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What is Alcohol Addiction?
A multi-faceted challenge
Alcohol addiction, also known as alcoholism, is a disorder that can impact people from all walks of life. Experts have tried to pinpoint factors such as race, sex, genetics, or socioeconomic status that may predispose someone to alcoholism, but there’s no single cause. Genetic, behavioral, and psychological factors can all contribute to someone developing this disorder.
These threats could manifest as losing your job, a loved one, or relationship problems. It could also include environmental worries. When one or more of these challenges occur, it can exacerbate stress and the stress response, leading to a stress illness. The way the brain handles stress is by sending out the fight or flight response as a way to protect you from perceived dangers. Adrenaline and cortisol releases into the bloodstream, which causes increased blood flow, heart rate, blood pressure, and blood sugar.
Symptoms of Stress
Causes of Stress
There are a plethora of causes of stress. Still, some of the most common includes, losing a job or starting a new one, getting divorced or going through a breakup, getting married, having a child, moving, being bullied or discriminated against, being diagnosed with a serious illness, even following the news or politics.
For many people, this is a normal part of life, but not everyone will experience even half of these. Some will react calmly, and others will develop anxiety and panic disorders, depressive disorder, and post-traumatic stress disorder (PTSD). Good stress can affect someone significantly, just as bad stress can. Weddings are particularly stressful, so is having a new baby.
Stress Management Therapy
For many people, stress can cause serious problems, even illness. When someone is going through withdrawal, the stress can increase significantly and is why stress management therapy is usually included in a person’s recovery plan. Stress management therapy can involve various elements, including counseling, yoga, meditation, mindfulness, and even medication, if necessary.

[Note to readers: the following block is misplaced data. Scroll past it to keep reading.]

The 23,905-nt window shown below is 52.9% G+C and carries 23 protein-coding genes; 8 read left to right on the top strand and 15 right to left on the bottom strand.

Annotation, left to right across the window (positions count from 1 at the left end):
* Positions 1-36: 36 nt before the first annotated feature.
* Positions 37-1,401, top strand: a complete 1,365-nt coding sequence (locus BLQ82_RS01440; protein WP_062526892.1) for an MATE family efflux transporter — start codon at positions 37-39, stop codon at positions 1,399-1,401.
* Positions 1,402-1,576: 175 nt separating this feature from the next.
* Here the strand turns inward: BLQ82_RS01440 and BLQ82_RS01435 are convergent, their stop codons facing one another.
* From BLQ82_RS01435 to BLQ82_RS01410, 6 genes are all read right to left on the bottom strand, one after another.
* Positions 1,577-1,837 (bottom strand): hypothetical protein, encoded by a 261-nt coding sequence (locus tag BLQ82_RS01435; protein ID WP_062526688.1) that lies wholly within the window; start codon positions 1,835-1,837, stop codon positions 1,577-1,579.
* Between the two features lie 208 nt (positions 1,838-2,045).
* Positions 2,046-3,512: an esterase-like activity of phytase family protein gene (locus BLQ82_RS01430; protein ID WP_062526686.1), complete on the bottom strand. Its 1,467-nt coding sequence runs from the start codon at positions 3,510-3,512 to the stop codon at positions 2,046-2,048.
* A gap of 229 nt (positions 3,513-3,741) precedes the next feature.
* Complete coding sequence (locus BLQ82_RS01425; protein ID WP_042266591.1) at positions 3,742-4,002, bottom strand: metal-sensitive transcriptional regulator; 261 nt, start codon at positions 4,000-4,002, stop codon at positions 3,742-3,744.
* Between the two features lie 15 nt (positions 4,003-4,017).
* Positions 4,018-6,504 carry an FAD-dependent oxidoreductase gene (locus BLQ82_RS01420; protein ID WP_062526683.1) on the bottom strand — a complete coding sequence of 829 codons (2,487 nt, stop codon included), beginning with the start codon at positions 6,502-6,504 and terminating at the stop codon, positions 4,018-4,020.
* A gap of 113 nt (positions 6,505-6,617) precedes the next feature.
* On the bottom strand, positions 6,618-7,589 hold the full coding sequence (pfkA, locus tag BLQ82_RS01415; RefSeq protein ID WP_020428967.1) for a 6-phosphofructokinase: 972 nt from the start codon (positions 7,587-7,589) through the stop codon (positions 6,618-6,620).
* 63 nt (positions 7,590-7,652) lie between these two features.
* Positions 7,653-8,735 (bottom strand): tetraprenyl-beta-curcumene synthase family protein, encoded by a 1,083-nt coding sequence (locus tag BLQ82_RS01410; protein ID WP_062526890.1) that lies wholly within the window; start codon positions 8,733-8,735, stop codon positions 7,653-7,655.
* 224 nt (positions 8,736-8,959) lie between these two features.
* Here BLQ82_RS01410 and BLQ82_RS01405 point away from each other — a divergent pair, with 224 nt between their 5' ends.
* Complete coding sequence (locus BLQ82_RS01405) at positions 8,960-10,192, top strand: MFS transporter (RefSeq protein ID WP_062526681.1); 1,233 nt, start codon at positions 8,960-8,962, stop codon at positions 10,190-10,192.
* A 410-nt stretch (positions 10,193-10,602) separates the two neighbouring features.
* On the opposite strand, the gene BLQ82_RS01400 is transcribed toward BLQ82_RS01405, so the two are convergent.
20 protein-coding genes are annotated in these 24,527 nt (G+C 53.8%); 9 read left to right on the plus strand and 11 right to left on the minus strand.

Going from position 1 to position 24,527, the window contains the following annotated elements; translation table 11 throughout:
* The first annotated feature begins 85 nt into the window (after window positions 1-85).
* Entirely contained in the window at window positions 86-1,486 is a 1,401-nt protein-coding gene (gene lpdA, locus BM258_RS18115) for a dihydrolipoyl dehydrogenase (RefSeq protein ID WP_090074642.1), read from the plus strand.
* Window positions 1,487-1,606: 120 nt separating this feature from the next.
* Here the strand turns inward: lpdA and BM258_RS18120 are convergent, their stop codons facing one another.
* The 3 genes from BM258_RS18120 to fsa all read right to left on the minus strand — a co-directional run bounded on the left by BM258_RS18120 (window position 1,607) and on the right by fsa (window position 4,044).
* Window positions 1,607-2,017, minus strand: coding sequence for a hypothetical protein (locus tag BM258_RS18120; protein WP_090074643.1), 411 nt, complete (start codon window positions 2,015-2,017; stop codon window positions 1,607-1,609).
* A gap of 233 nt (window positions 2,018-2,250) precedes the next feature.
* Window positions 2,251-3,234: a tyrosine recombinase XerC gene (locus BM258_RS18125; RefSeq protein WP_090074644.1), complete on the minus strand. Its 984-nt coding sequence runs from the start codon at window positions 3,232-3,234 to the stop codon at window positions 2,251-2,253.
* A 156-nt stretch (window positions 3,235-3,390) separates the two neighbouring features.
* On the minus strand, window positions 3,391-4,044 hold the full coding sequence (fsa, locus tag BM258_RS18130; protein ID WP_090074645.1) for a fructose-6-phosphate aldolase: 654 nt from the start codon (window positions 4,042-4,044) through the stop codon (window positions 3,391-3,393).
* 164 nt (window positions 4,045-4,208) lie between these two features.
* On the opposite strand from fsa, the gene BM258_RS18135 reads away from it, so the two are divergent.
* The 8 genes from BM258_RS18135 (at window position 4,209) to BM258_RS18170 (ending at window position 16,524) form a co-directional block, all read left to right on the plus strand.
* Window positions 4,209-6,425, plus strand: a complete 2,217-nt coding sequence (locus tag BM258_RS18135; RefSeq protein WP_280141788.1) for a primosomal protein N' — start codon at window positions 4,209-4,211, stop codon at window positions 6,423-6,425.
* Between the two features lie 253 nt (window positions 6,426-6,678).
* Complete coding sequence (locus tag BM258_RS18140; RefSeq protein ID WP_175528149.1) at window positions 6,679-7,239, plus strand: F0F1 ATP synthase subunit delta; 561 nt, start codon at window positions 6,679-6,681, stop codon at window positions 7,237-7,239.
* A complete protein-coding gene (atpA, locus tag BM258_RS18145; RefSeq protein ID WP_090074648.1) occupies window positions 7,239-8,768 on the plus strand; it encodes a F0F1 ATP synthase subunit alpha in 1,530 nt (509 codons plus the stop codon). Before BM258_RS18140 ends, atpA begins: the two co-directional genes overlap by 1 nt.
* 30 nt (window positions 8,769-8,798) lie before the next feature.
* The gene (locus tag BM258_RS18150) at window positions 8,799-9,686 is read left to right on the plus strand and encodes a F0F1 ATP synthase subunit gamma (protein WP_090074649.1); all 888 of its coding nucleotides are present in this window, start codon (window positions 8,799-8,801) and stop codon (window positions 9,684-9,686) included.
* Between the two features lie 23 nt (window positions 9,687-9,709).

A qualified therapist will usually uncover major stressors that are affecting you and then teach you tools in which to manage your stress levels and response. The treatment may involve processing traumas or retraining your brain to not overreact to stress. They will sort out issues and find better ways of helping you learn to cope with life’s challenges. Some other modalities a therapist may use include:
- Journaling – Writing things down and getting them out of your mind is a great way to process your experiences through expressing thoughts, emotions, and worries onto a page. It can help people gain greater insight into how stress affects you and allows you emotional holding space for life’s challenges.
- Being in nature –Getting out in the sun, whether it’s warm or cold, boosts your Vitamin D levels, which in turn makes you feel happier. Spending time in nature while meditating or being mindful (being present) helps people release tension and let go of daily stresses.
- Social media fast –Being connected continuously can adversely affect your health. Depending on what you do with your time online, it can amp up your stress levels, particularly if it’s about politics, natural disasters, or other worrisome topics. Getting off social media and enjoying being in the now can help you distress and allows you to focus on things that matter.
- Revisiting your diet– For those going through detox, the stressful symptoms and emotional toll can leave you not wanting to eat or eating junk food that’s not healthy. Eating healthy foods in the right amounts can help lower your stress levels. Caffeine is a stimulant, so reducing how much you take can help lower cortisol levels. Eating plenty of fruits and vegetables, as well as water, feeds your body right.
Stress can be managed with the right therapy protocol. When you learn to manage your stress response, it won’t affect you as much. Your health will improve, and your overall wellness enhanced. For more information, visit our stress rehab centers in Utah.
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